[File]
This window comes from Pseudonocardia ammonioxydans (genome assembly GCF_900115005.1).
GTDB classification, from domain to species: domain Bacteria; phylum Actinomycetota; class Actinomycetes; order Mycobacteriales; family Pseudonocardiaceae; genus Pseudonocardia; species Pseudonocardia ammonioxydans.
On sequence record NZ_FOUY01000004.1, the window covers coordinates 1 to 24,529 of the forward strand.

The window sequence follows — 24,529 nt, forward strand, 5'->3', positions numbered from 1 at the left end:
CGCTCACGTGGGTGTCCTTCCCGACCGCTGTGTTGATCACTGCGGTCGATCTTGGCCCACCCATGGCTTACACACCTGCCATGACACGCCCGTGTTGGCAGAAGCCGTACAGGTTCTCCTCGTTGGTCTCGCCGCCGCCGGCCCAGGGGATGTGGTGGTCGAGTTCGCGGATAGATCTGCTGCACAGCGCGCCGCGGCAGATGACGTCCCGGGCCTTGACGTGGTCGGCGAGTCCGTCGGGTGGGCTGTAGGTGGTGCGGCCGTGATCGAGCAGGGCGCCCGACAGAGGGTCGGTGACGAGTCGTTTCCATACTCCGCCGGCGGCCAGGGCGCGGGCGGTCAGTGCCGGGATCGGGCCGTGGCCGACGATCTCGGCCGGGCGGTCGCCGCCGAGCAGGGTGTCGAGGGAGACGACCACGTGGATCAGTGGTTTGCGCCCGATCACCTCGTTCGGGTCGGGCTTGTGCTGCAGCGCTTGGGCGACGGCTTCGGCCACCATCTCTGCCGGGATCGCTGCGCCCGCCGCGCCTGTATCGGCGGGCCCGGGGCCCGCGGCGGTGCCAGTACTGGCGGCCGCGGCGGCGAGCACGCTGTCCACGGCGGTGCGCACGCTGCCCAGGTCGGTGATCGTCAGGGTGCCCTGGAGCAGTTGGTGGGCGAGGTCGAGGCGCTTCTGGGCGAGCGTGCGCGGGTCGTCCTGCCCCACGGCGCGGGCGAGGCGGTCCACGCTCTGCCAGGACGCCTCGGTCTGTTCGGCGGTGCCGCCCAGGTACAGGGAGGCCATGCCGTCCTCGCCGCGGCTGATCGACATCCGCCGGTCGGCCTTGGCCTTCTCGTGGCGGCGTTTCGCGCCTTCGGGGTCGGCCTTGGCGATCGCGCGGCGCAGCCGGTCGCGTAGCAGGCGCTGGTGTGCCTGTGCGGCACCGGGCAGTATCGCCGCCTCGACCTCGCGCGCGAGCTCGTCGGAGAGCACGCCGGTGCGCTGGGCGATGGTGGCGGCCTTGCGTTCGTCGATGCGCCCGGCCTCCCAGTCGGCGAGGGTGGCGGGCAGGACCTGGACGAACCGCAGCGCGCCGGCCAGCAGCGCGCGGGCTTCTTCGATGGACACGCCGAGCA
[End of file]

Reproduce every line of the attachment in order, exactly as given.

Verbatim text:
This window comes from Pseudonocardia ammonioxydans (genome assembly GCF_900115005.1).
GTDB classification, from domain to species: domain Bacteria; phylum Actinomycetota; class Actinomycetes; order Mycobacteriales; family Pseudonocardiaceae; genus Pseudonocardia; species Pseudonocardia ammonioxydans.
On sequence record NZ_FOUY01000004.1, the window covers coordinates 1 to 24,529 of the forward strand.

The window sequence follows — 24,529 nt, forward strand, 5'->3', positions numbered from 1 at the left end:
CGCTCACGTGGGTGTCCTTCCCGACCGCTGTGTTGATCACTGCGGTCGATCTTGGCCCACCCATGGCTTACACACCTGCCATGACACGCCCGTGTTGGCAGAAGCCGTACAGGTTCTCCTCGTTGGTCTCGCCGCCGCCGGCCCAGGGGATGTGGTGGTCGAGTTCGCGGATAGATCTGCTGCACAGCGCGCCGCGGCAGATGACGTCCCGGGCCTTGACGTGGTCGGCGAGTCCGTCGGGTGGGCTGTAGGTGGTGCGGCCGTGATCGAGCAGGGCGCCCGACAGAGGGTCGGTGACGAGTCGTTTCCATACTCCGCCGGCGGCCAGGGCGCGGGCGGTCAGTGCCGGGATCGGGCCGTGGCCGACGATCTCGGCCGGGCGGTCGCCGCCGAGCAGGGTGTCGAGGGAGACGACCACGTGGATCAGTGGTTTGCGCCCGATCACCTCGTTCGGGTCGGGCTTGTGCTGCAGCGCTTGGGCGACGGCTTCGGCCACCATCTCTGCCGGGATCGCTGCGCCCGCCGCGCCTGTATCGGCGGGCCCGGGGCCCGCGGCGGTGCCAGTACTGGCGGCCGCGGCGGCGAGCACGCTGTCCACGGCGGTGCGCACGCTGCCCAGGTCGGTGATCGTCAGGGTGCCCTGGAGCAGTTGGTGGGCGAGGTCGAGGCGCTTCTGGGCGAGCGTGCGCGGGTCGTCCTGCCCCACGGCGCGGGCGAGGCGGTCCACGCTCTGCCAGGACGCCTCGGTCTGTTCGGCGGTGCCGCCCAGGTACAGGGAGGCCATGCCGTCCTCGCCGCGGCTGATCGACATCCGCCGGTCGGCCTTGGCCTTCTCGTGGCGGCGTTTCGCGCCTTCGGGGTCGGCCTTGGCGATCGCGCGGCGCAGCCGGTCGCGTAGCAGGCGCTGGTGTGCCTGTGCGGCACCGGGCAGTATCGCCGCCTCGACCTCGCGCGCGAGCTCGTCGGAGAGCACGCCGGTGCGCTGGGCGATGGTGGCGGCCTTGCGTTCGTCGATGCGCCCGGCCTCCCAGTCGGCGAGGGTGGCGGGCAGGACCTGGACGAACCGCAGCGCGCCGGCCAGCAGCGCGCGGGCTTCTTCGATGGACACGCCGAGCA